Sediment movement and filtration in a riparian meadow following cattle useMceldowney, R. R.; Flenniken, M.; Frasier, G. W.; Trlica, M. J.; Leininger, W. C. (Society for Range Management, 2002-07-01)Improper livestock grazing practices in western U.S. riparian areas may reduce the nutrient and pollutant removal function of riparian communities, resulting in degradation of surface water quality. Short duration-high intensity cattle use in 3 x 10 m plots was evaluated in a montane riparian meadow in northern Colorado to quantify livestock effects on sediment movement and filtration under simulated rainfall (approximately equal to 100 mm hour(-1)) plus overland flow (approximately equal to 25 mm hour(-1)) conditions. Four treatments: 1) control, 2) mowed to 10 cm stubble height, 3) trampled by cattle, and 4) cattle grazed plus trampled (grazed) were evaluated. Sixty kg of sediment was introduced to overland flow in each plot. Sediment movement was evaluated using sediment traps positioned in microchannels and on vegetation islands at 5 distances downslope from the upper end of the plots and by sediment front advancement. Most sediment deposition occurred within the first meter downslope from application. About 90% of the applied sediment was filtered from runoff within 10 m in the control and mowed treatments, while approximately 84 and 77% of the applied sediment was trapped in the trampled and grazed treatment plots, respectively. The primary variables that influenced sediment filtration were stem density and surface random roughness. Stem density was the most influential variable that affected sediment filtration. Cattle grazing reduced the stem density by 40%. Monitoring of stem density should aid land managers in regulating cattle use of riparian communities and facilitate the protection of surface water quality from sediment in overland flow.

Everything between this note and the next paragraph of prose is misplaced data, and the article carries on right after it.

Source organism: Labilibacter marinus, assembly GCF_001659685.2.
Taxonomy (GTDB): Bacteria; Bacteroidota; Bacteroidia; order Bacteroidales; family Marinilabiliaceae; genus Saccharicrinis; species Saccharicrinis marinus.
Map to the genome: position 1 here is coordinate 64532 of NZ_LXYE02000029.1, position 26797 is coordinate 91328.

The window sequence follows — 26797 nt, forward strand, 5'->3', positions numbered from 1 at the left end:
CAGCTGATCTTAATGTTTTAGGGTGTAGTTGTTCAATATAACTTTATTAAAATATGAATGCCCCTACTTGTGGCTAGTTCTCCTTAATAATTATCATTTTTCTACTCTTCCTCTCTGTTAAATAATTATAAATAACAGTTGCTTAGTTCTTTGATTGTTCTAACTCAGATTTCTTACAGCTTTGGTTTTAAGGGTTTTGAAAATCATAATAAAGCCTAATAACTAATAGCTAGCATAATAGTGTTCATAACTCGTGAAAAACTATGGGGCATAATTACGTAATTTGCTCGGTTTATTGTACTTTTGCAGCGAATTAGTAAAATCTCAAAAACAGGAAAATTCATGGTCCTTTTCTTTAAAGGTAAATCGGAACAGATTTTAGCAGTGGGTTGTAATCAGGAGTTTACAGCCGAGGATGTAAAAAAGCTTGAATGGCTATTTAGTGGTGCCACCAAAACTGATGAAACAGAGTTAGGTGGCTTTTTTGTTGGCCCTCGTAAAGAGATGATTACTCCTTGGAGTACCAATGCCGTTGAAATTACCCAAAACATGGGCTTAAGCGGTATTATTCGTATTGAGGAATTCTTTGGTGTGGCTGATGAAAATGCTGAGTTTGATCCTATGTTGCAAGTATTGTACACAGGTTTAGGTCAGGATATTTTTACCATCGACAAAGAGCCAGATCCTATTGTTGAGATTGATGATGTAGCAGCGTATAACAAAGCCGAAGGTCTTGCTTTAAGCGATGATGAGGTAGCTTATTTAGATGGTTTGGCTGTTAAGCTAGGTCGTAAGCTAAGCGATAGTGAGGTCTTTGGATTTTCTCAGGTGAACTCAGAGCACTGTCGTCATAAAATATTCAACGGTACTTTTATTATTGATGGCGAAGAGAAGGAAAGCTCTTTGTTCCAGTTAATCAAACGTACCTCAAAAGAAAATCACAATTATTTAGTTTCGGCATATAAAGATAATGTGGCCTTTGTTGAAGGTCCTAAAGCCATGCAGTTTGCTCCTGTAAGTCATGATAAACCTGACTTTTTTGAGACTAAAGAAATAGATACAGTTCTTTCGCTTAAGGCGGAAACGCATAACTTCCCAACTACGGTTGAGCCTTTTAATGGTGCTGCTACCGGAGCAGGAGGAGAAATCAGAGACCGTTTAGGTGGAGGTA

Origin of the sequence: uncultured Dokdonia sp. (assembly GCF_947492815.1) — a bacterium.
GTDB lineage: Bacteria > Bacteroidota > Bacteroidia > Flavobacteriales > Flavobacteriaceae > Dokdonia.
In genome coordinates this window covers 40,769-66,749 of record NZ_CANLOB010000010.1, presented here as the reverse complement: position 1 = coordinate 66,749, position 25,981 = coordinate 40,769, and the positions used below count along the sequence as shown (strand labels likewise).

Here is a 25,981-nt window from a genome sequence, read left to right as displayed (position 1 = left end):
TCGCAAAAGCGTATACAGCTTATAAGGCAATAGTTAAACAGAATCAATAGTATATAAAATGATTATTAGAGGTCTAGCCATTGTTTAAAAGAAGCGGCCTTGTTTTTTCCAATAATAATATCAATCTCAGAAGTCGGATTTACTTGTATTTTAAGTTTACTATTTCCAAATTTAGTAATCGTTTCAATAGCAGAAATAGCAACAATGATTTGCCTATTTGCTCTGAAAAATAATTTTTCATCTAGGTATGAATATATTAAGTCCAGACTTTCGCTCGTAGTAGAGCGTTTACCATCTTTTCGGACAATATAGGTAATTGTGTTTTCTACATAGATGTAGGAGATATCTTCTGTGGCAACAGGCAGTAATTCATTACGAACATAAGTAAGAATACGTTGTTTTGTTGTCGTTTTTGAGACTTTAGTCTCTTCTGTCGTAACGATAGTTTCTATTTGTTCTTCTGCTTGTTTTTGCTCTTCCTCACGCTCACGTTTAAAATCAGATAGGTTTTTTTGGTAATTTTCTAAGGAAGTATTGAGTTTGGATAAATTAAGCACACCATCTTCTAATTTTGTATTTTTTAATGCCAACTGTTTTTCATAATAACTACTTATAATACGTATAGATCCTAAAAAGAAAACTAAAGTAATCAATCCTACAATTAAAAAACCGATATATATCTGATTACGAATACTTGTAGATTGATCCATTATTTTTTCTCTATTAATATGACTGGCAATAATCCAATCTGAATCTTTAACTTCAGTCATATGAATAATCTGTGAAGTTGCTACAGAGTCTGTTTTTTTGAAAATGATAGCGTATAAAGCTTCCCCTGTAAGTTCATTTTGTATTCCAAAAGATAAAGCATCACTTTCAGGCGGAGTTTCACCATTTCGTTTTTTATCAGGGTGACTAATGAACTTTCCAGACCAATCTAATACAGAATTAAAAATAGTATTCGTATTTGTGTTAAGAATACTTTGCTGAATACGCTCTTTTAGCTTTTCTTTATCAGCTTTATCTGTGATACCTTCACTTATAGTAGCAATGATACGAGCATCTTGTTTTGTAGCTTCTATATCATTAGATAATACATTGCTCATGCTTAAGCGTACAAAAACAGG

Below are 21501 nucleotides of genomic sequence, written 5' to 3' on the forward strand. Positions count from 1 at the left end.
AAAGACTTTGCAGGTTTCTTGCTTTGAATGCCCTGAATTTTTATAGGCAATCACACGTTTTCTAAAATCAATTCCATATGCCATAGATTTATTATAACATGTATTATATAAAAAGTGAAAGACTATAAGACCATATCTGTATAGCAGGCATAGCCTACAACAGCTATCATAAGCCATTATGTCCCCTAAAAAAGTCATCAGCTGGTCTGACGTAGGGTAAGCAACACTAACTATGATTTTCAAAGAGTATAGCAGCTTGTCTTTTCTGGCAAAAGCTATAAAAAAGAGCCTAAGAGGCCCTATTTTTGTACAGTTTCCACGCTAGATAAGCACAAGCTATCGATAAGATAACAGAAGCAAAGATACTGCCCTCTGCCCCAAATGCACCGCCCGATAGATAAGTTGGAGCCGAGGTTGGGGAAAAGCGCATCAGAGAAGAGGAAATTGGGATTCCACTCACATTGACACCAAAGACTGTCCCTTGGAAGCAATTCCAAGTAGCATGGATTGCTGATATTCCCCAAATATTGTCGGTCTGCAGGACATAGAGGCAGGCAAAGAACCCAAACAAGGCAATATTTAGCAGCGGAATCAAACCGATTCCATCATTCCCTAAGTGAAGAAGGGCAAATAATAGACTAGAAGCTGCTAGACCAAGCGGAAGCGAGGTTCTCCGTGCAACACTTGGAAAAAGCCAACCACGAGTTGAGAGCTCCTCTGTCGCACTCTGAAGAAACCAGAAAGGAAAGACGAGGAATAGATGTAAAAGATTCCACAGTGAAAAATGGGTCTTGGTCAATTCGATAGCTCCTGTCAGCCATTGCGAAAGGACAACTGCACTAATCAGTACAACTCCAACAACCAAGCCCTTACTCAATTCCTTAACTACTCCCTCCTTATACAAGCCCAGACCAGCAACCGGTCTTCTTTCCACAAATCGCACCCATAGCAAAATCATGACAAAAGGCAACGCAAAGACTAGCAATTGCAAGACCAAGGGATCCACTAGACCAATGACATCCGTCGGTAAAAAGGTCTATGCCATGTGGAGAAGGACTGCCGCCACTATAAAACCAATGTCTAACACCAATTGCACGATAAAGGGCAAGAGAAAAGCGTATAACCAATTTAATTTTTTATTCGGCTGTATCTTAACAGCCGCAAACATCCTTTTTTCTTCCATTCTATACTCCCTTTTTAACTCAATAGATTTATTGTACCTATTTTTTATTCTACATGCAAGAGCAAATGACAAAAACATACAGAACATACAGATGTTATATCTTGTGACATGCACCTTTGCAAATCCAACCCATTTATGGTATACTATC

Tracked vehicle effects on vegetation and soil characteristicsProsser, C. W.; Sedivec, K. K.; Barker, W. T. (Society for Range Management, 2000-11-01)A 3-year experiment to evaluate tracked vehicle effects on vegetation and soil characteristics was established on the Gilbert C.Grafton South State Military Reservation (CGS) in North Dakota. Study objectives were to evaluate the effects of 3 tracked vehicle use intensity treatments on plant species cover and frequency, and soil compaction. The 3 treatments evaluated include heavy use (74 passes), moderate use (37 passes) and no use. The moderate use treatment represents a typical use of 1 battalion unit at CGS with the heavy use treatment classified as 2 battalion units. This land area comprised a 50 by 150 meter block subdivided into three, 50 by 50 meter blocks. Each 50 by 50 meter block was subdivided into three, 16.7 by 50 meter blocks with each block treated with 1 of the 3 treatments. Soil bulk density increased (P < 0.05) on the moderate and heavy use treatments in the 0 to 15, 30 to 45, and 45 to 60 cm soil depths. Kentucky blue-grass (Poa pratensis L.) cover (P < 0.05) decreased in 1996 on both the moderate and heavy use treatments but was not (P >0.05) different among all treatments in 1997. The tracked vehicle use on the heavy and moderate treatments did not change species composition or litter amounts after 2 years; however, bulk density and bare ground increased on both treatments in 1996 and 1997.